Big Guys owner Brendan O'Connor stands for a photo on June 23, 2022, at the restaurant on Roosevelt Road in Berwyn. | Alex Rogals

Big Guys Sausage Stand, 7021 Roosevelt Rd. in Berwyn, will mark a decade in business on July 13. An anniversary of this magnitude should be a time for boisterous celebration, but the fast-food stand is set mark the milestone with a subdued re-opening after staffing shortages forced the restaurant to temporarily close its doors.

Owner Brendan O’Connor has started a GoFundMe to help better position his counter-service establishment to return to business as usual and survive the coming months. To date, 600 donors have contributed more than $30,000 dollars to the GoFundMe campaign.

O’Connor said things “first went sideways” in April 2021 when staffing issues began impacting the business. It takes eight full-time employees to run the Berwyn sausage stand. Four core employees, including O’Connor and his cook who has been with him since opening in 2012, join two others with who have been with Big Guys for two years. The remaining four workers have become nearly impossible to retain. Some well-qualified employees left the business for higher wages in the city as workers became scarce during the pandemic, while others have proven to be unreliable and depart without offering reasons or giving little or no notice.

Look, I used to pay $500 a month for paper goods and now I am spending $500 a week for the same items,

brendan o’connor, owner

“I have really great long-term employees, but there are only four of us here now,” said O’Connor. “Two of my employees, including my cook are out recovering from surgery. I had no other choice than to temporarily close the restaurant.”

The closure itself puts Big Guys in a financial bind, but it is just another issue among many plaguing the decade old establishment. When restaurant dining rooms reopened after pandemic related closures, sales slumped significantly. O’Connor notes they were busy during the height of the pandemic when people were looking for family meals and carry out fare, but now that people are dining inside again demand for Big Guys’ family meals evaporated and fewer walk-in customers visit the Veltway mainstay. When business picks up staffing shortages make it impossible to keep up with demand. In response O’Connor said he has been forced shut down delivery apps and stop taking phone orders.

Large scale catered events, a lucrative aspect of Big Guys’ business model, suffered throughout the pandemic leaving the restaurant cash poor. Resulting cash flow issues forced O’Connor to defer maintenance on the HVAC system and ventilation hood —today the system is limping along and temperatures in the kitchen often soar above 120 degrees. Rising prices on everything from food to paper goods have also added to the problems facing the Berwyn business.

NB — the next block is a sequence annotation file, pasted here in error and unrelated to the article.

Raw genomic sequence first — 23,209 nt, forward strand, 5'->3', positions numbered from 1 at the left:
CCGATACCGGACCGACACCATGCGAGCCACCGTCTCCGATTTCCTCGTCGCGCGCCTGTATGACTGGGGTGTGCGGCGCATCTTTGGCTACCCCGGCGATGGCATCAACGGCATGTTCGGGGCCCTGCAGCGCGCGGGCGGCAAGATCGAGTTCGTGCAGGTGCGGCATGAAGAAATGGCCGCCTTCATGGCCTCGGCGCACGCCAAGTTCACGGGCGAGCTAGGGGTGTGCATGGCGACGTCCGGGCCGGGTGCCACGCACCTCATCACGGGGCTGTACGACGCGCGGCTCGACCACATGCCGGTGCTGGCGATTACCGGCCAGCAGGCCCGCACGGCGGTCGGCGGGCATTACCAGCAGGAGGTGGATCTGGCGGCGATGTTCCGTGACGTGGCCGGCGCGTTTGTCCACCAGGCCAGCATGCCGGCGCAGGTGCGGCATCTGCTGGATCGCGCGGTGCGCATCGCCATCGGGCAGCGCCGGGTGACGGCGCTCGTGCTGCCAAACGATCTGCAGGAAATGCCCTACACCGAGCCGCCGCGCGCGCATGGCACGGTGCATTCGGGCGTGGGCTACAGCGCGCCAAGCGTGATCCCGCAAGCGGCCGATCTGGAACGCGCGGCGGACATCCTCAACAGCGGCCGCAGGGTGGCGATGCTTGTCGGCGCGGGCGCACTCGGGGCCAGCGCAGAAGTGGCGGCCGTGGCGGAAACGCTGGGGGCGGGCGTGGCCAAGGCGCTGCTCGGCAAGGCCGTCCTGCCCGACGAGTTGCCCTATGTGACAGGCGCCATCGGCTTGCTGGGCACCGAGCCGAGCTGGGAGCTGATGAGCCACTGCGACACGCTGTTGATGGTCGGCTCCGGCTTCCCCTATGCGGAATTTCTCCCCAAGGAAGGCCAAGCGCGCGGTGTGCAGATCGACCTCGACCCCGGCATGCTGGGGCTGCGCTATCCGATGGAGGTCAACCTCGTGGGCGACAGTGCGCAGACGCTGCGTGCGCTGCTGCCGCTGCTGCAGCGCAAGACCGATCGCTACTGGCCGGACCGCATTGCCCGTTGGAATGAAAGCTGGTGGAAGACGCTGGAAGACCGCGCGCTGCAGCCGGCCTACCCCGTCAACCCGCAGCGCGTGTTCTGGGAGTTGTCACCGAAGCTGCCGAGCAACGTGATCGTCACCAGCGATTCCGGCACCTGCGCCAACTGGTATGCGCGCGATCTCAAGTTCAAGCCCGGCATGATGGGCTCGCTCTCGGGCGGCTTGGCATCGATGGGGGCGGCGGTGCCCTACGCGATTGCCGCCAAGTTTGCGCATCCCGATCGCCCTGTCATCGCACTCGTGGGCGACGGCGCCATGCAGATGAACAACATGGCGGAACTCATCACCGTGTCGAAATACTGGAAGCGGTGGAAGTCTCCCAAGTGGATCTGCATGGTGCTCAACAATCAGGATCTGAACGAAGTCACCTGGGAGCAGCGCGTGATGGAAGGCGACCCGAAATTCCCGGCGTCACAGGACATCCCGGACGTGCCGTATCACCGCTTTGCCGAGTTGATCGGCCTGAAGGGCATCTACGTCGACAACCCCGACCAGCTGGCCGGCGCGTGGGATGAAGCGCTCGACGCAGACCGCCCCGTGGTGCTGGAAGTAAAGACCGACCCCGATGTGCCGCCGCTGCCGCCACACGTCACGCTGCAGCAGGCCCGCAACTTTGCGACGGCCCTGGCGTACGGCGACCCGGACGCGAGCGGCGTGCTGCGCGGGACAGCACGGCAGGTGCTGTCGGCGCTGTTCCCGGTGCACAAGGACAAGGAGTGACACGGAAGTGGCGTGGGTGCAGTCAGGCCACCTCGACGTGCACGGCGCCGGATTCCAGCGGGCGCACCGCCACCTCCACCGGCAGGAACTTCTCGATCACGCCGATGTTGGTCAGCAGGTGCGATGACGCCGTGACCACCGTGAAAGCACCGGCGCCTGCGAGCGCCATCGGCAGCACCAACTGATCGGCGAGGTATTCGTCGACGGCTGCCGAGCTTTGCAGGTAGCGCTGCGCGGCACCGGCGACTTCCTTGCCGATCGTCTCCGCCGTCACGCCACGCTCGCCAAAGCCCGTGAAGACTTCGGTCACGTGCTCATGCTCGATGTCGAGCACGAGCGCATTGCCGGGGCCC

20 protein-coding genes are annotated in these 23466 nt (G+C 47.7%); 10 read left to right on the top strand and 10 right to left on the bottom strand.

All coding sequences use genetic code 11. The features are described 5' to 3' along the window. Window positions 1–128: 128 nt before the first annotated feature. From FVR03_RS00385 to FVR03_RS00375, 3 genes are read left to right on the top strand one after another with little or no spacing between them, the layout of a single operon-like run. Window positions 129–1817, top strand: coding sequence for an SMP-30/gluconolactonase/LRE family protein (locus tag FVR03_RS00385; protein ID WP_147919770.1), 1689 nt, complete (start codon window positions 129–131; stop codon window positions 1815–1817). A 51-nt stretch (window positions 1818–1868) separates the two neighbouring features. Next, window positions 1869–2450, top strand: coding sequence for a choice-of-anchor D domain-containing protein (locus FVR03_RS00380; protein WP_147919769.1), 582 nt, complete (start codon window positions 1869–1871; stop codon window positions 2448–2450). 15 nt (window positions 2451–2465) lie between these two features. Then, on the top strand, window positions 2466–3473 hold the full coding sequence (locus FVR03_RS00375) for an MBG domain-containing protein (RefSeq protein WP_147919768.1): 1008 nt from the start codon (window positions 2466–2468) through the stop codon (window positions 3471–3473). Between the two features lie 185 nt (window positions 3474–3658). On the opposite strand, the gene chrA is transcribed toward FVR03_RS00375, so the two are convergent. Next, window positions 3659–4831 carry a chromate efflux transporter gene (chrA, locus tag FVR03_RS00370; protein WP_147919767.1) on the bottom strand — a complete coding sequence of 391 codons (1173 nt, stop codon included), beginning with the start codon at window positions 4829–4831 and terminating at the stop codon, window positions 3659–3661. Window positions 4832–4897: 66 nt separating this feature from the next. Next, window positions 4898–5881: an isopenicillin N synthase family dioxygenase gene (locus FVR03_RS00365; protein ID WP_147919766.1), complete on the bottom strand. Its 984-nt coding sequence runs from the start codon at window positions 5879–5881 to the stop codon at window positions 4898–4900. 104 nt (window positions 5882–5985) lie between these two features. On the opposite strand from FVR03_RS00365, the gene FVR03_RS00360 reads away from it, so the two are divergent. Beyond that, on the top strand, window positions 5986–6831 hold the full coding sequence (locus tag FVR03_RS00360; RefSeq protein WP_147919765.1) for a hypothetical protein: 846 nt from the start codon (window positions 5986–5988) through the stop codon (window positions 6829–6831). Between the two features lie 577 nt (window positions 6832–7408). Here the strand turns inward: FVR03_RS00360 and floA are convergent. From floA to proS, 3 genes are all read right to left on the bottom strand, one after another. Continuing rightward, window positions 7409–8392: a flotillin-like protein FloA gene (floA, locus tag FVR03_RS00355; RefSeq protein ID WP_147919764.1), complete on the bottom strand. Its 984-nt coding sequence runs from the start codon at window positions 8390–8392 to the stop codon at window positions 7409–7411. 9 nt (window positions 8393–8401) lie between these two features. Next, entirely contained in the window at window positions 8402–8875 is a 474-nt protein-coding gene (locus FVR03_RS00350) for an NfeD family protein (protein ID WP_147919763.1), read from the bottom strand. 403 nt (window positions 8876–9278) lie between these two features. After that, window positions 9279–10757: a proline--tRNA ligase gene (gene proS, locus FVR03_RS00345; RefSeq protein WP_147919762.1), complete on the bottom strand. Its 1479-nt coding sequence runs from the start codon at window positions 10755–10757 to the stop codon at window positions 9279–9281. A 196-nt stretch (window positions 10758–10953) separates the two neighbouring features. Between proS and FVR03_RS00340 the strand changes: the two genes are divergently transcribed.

“Look, I used to pay $500 a month for paper goods and now I am spending $500 a week for the same items,” said O’Connor matter-of-factly. “And then when you have employees just up and leave without notice I become chained to the register and the grill leaving no time for anything else.”

The sudden need to man the kitchen often pulls O’Connor’s focus away from administrative tasks on a moment’s notice — and that, too comes at a cost to the struggling business. For example, O’Connor posted a job listing to Indeed, a popular employee-hiring platform when a sudden shift in staffing levels forced O’Connor back into the kitchen for a couple of days straight.

“Of course, I totally forgot about that job posting; by the time I got back to it I had like 70 applications,” said O’Connor. “That might sound like a good thing, but we have to pay $8 for every application we receive. So, I ended up with a $600 Indeed bill and not one of those 70 applications produced an actual employee.”

Outside of their mortgage, Big Guys was debt free as recently as 2019. The business was thriving thanks to a booming catering business, robust staffing and manageable expenses. With Big Guys’ “emergency fund” used up to help narrowly survive the pandemic the business owner admits he has taken on significant debt to keep from closing. He has put $20,000 of his own money into the business and has amassed $60,000 in credit card debt over the past few years. Current business is down 50% from its 2018-2019 “heyday” according to O’Connor.

“Over the last 10 years this has been the most challenging year of business. More stressful than launching with two babies and an 8-year-old, harder than operating for a year while battling cancer, and worse than two years of Covid,” wrote O’Connor in his GoFundMe appeal

While Big Guys is facing a perfect storm of diminished business capacity, compounding backend work, deferred maintenance and staffing shortages, O’Connor is confident he and his scrappy team can make it through this time with community support. He will use the donated funds to take care of glaring repairs and will reopen when his two core employees have recovered fully from their medical procedures — he anticipates that will be in early-to-mid July.

In the meantime, O’Connor has been focused on tailoring the Big Guys menu to highlight their most popular items. Expect a reopened Big Guys to be more burger-focused with a few sausages and rotating seasonal specials thrown into the mix.

“We need to recession proof the restaurant and that means we can’t do the foo-foo stuff anymore,” said O’Connor. “I just want a nice consistent flow of business with healthy margins. I don’t need to make a lot of money on this place.”

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